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Outcast of the Islands (1951)

Courtesy of Canal+ Image UK ltd

Main image of Outcast of the Islands (1951)
35mm, 102 minutes, black & white
Director/ProducerCarol Reed
Production CompanyLondon Films
ScreenplayW.E.C. Fairchild
Original NovelJoseph Conrad
CinematographerJohn Wilcox
EditorBert Bates
MusicBrian Easdale

Cast: Trevor Howard (Peter Willems); Ralph Richardson (Captain Lingard); Robert Morley (Almayer); Wendy Hiller (Mrs. Almayer); Kerima (Aissa); George Coulouris (Babalatchi)

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Willems, driven by his passion for Aissa, is manipulated by her father and his counsellor, former Malay pirates, to betray to a rival Arab trader the secret trading route of his benefactor, Captain Lingard, who condemns him to be an outcast.

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Overshadowed by Carol Reed's acclaimed three-film run of Odd Man Out (1947), The Fallen Idol (1948) and The Third Man (1949) which immediately preceded it, this adaptation of Joseph Conrad's 1896 novel is an atmospheric, if flawed, tour de force. Like the earlier films, it masterfully uses light and shadow to develop character, and its tight dramatic structure always holds in deep focus the story's social context. Its themes - betrayal, relationships with fathers natural and adopted, and a protagonist driven by unremitting passion and "warring emotions" - are eminently suited to Reed's talents. Reed adds giggling children as ironic comment on the adults' delusions, and a homeless canoe boy who 'adopts' Trevor Howard's increasingly isolated Willems.

In a period of colonial struggle for emancipation, Outcast, produced by Alexander Korda, had the chance to sever the link between the Kordas and Empire, as had Zoltan Korda's Cry, the Beloved Country (also 1951). Political realities dictated that Ceylon had to substitute for Borneo thanks to insurance obstacles arising, presumably, from nearby Malaya's State of Emergency.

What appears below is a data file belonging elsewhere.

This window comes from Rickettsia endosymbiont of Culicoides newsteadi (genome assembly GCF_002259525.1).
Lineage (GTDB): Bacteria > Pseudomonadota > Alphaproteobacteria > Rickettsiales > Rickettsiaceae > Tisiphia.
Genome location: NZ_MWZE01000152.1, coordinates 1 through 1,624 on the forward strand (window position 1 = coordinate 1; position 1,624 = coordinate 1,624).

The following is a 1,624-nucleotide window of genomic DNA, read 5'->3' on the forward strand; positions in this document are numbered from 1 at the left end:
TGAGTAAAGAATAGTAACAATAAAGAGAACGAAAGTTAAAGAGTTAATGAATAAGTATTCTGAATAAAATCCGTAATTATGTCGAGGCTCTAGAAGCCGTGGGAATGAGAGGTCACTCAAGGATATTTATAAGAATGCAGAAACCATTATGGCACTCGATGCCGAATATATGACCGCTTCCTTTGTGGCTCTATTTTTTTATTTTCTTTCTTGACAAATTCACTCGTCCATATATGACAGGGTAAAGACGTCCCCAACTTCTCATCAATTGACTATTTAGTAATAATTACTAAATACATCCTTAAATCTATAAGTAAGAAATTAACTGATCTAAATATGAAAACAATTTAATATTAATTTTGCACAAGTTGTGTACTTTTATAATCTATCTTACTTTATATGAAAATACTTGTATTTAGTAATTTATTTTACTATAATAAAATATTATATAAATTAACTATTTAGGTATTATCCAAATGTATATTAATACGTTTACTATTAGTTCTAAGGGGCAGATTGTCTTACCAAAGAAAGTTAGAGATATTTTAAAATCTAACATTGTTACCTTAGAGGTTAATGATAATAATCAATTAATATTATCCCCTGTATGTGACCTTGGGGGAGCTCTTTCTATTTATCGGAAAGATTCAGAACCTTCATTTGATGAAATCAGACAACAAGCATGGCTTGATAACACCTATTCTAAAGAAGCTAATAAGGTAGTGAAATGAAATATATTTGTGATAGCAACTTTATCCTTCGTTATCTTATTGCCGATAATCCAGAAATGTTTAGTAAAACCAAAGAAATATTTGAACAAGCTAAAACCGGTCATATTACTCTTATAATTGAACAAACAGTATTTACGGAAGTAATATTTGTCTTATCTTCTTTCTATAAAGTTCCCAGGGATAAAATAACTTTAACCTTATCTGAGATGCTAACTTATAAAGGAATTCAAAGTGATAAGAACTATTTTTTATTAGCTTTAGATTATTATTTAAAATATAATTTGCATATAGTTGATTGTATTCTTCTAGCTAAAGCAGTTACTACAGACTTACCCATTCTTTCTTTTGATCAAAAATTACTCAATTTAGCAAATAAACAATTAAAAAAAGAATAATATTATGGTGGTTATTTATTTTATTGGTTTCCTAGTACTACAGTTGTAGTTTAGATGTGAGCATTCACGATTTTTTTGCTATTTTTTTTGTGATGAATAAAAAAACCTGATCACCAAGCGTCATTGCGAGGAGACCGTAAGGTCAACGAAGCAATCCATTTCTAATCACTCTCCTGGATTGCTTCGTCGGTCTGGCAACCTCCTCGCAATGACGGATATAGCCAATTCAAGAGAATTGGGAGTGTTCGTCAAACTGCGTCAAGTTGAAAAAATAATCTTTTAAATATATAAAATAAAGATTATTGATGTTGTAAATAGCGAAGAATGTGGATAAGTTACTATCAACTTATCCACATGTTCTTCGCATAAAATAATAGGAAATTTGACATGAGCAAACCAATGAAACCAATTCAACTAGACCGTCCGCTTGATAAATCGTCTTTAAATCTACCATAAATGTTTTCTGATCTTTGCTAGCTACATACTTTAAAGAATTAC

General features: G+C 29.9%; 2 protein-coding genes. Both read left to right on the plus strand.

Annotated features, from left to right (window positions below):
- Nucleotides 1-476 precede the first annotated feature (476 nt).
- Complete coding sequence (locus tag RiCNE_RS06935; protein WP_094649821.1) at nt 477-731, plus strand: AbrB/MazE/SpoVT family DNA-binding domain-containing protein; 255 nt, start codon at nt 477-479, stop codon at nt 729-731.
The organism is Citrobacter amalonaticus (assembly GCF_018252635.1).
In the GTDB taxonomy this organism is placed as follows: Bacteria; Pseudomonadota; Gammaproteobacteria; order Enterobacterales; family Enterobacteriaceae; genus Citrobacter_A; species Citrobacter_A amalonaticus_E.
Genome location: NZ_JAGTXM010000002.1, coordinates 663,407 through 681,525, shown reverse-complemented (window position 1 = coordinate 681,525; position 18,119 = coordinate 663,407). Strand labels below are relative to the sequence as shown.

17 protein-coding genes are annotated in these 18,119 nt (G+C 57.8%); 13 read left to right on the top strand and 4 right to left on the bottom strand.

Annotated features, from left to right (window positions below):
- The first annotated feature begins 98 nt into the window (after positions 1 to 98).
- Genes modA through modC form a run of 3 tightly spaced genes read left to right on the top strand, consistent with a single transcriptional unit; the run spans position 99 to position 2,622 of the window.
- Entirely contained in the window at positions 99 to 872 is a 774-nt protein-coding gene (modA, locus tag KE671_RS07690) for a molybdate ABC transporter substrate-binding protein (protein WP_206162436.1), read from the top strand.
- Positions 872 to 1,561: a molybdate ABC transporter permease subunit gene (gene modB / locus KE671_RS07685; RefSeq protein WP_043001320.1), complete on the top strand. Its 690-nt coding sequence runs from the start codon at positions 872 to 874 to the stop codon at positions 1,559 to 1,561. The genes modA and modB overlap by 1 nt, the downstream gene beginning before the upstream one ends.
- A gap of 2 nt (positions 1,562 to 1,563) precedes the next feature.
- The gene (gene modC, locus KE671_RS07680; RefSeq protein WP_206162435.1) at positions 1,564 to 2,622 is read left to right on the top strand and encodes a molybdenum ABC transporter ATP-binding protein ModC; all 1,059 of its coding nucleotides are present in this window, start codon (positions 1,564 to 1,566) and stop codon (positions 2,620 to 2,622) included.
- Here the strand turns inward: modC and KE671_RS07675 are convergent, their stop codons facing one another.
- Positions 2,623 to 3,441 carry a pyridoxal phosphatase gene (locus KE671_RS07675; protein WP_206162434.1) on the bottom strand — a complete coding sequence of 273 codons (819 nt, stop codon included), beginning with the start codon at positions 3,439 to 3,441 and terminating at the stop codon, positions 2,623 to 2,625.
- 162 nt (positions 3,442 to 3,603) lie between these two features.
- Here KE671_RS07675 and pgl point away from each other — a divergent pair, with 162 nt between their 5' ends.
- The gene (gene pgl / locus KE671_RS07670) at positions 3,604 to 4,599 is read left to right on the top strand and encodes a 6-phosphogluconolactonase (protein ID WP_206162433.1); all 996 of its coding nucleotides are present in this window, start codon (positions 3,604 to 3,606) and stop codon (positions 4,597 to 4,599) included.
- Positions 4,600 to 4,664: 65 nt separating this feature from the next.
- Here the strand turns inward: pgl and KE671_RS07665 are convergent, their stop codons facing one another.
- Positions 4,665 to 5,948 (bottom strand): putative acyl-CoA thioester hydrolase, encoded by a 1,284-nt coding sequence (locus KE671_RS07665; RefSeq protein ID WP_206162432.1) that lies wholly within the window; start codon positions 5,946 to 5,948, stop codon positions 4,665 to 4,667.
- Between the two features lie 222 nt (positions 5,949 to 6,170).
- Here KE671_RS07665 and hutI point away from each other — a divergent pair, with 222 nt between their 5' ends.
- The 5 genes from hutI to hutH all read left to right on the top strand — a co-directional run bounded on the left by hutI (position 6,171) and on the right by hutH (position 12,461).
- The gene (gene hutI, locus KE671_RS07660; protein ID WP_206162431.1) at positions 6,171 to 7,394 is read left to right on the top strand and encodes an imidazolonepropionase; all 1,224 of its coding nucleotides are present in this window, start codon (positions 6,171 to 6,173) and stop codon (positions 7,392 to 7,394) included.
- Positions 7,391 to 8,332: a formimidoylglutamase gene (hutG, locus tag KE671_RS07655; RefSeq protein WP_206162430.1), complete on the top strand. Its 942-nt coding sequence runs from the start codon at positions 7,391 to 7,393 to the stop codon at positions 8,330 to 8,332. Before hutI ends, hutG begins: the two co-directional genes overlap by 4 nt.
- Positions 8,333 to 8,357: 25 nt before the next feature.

The characterisation of the film's women, however, undermines its potential to match Conrad's just claim that the work was 'tropical' and not 'exotic'. To Reed's credit, Aissa, half-Baghdadi, half-Sulu pirate, is played by the half-Algerian, half-French newcomer Kerima - not a Hollywood star. But while in the novel she has a rich inner life - part of Conrad's modernist exploration of multiple viewpoints, here giving natives and colonials equal space - the film gives her no dialogue. Thus, despite a beguiling performance conveying erotic power and ruthlessness, she cannot express her own "warring emotions", her struggle to understand Willems, whose disgrace she mistakes for rebelliousness and a willingness to become one with her people.

A subtle but important point is lost as we see Aissa in a sarong but never in the Moslem veil that so troubles Willems in the novel. Her simplified 'otherness' is reinforced as the film replaces the Malayan Mrs Almayer and the half-Dutch, half-Malay Mrs Willems with genteel Englishwomen - appropriate actors could not be found in 1951, nor was the US public ready to accept mixed marriages on screen. And yet the last image of Aissa, in a visualisation of Conrad's words, "Her hands clasped her ankles; she rested her head on her drawn-up knees, and remained still, very still, under the streaming mourning of her hair", bears witness to the film's haunting power of suggestion.

Ilona Halberstadt

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Video Clips
1. A request (3:07)
2. The pursuit of Aissa (5:31)
3. Betrayal (4:39)
Production stills
Monthly Film Bulletin review
Easdale, Brian (1909-1995)
Hawkesworth, John (1920-2003)
Howard, Trevor (1913-1988)
Hyde-White, Wilfrid (1903-1991)
Morley, Robert (1908-1992)
Reed, Carol (1906-1976)
Richardson, Ralph (1902-1983)